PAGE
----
If you ever go snorkeling in tropical waters, it is likely you are going to see a beautiful, winged eagle ray glide by you. Gracefully gliding through the water, the eagle ray truly looks like a bird of the sea. When you see it, “fly” by you, you’ll understand why it is called an eagle ray. There are many types of amazing fish in the sea, but these fish are perhaps one of the prettiest. It is hard not to be awestruck when you see them leap, yes leap, out of the water.
If you are looking for information about rays in aquariums, check out our article, here. If you want all the facts you ever needed about the eagle ray, read on.
Eagle Ray Facts
Eagle rays are the largest group of cartilaginous fish in the scientific family Myliobatidae. Unlike stingrays, which eagle rays are commonly mistaken for, the eagle ray does not live on the ocean floor. Instead, the eagle ray lives in the open sea.
Eagle rays have longer than normal tails with venomous spines. Their bodies are a well-defined rhomboidal shaped body with wings. Rays are anywhere from 1.6 feet to 29.9 feet big.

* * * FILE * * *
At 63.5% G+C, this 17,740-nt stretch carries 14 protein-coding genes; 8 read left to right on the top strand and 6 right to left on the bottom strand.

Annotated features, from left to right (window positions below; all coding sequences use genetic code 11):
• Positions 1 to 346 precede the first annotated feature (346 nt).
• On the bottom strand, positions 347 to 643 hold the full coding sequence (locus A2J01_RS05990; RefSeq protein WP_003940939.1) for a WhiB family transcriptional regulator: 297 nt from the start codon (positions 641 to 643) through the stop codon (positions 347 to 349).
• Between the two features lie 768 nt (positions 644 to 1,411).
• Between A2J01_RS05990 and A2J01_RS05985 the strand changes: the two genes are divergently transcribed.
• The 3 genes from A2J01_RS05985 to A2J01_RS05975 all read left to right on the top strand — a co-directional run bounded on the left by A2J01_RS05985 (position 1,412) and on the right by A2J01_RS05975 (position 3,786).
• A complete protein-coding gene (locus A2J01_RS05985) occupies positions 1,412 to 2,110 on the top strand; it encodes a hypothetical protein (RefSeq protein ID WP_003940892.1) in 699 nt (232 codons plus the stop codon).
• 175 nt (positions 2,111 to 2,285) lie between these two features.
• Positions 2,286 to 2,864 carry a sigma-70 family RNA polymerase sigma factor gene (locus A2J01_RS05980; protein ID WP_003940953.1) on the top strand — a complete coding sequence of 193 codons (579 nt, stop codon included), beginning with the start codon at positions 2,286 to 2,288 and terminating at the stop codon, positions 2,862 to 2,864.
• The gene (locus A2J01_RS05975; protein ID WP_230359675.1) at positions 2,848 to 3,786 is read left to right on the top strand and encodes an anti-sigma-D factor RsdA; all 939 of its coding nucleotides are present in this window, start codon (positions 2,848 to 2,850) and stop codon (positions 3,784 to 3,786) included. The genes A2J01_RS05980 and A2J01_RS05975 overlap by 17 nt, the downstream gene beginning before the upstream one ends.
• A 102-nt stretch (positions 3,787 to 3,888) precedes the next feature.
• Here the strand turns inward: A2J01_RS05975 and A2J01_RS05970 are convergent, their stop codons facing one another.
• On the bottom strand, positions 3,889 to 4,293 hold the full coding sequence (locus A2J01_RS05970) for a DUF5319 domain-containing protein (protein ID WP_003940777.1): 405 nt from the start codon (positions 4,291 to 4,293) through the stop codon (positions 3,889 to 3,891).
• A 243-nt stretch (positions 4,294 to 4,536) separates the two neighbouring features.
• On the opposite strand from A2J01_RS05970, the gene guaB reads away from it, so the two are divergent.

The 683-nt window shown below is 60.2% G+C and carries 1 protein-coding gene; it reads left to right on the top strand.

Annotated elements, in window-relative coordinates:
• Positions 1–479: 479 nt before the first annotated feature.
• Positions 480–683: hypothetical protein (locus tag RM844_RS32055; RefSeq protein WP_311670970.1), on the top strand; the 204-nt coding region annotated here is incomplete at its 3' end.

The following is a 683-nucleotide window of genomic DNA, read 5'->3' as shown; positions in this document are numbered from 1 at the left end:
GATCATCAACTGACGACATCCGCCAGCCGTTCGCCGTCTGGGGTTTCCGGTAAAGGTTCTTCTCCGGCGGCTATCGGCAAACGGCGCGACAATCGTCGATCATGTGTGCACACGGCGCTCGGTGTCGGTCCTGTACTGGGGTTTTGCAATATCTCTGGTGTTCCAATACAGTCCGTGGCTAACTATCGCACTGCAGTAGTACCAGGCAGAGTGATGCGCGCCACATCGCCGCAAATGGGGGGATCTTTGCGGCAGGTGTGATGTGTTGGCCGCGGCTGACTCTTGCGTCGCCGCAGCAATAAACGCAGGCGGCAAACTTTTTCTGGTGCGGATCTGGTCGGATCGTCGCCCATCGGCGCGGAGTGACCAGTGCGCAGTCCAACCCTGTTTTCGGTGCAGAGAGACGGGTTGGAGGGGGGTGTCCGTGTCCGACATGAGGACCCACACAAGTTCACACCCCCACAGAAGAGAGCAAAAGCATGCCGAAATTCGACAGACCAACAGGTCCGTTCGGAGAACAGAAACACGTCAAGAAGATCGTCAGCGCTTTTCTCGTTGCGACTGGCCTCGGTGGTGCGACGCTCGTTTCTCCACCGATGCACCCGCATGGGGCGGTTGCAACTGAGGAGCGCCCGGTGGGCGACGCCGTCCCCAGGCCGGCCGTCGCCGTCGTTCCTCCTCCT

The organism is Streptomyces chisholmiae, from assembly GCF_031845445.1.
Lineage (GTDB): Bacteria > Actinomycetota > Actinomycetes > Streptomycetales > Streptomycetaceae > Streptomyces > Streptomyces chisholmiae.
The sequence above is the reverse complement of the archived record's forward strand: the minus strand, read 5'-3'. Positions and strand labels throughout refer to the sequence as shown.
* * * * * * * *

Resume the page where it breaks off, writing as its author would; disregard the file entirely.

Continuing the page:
During courtship, male eagle rays get a little frisky and bite the female’s wings. After the female’s eggs are fertilized and she goes through the gestation period, the ovoviviparous fish (meaning the eggs of their young hatch inside of their bodies) can give birth to as many as six young at a time.
Like other types of rays, the eagle ray lives in tropical waters off the coasts of the Eastern Atlantic, Mediterranean Sea and the North Sea. In fact, the eagle ray can be seen just nonchalantly swimming around near beaches in those regions. Although eagle rays have been found in water more than 900 feet deep, they prefer it to be 3 to 98 feet deep.
While there are a number of different eagle rays, in this article we will be focusing on just two: the spotted eagle ray and the manta ray.
Spotted eagle ray facts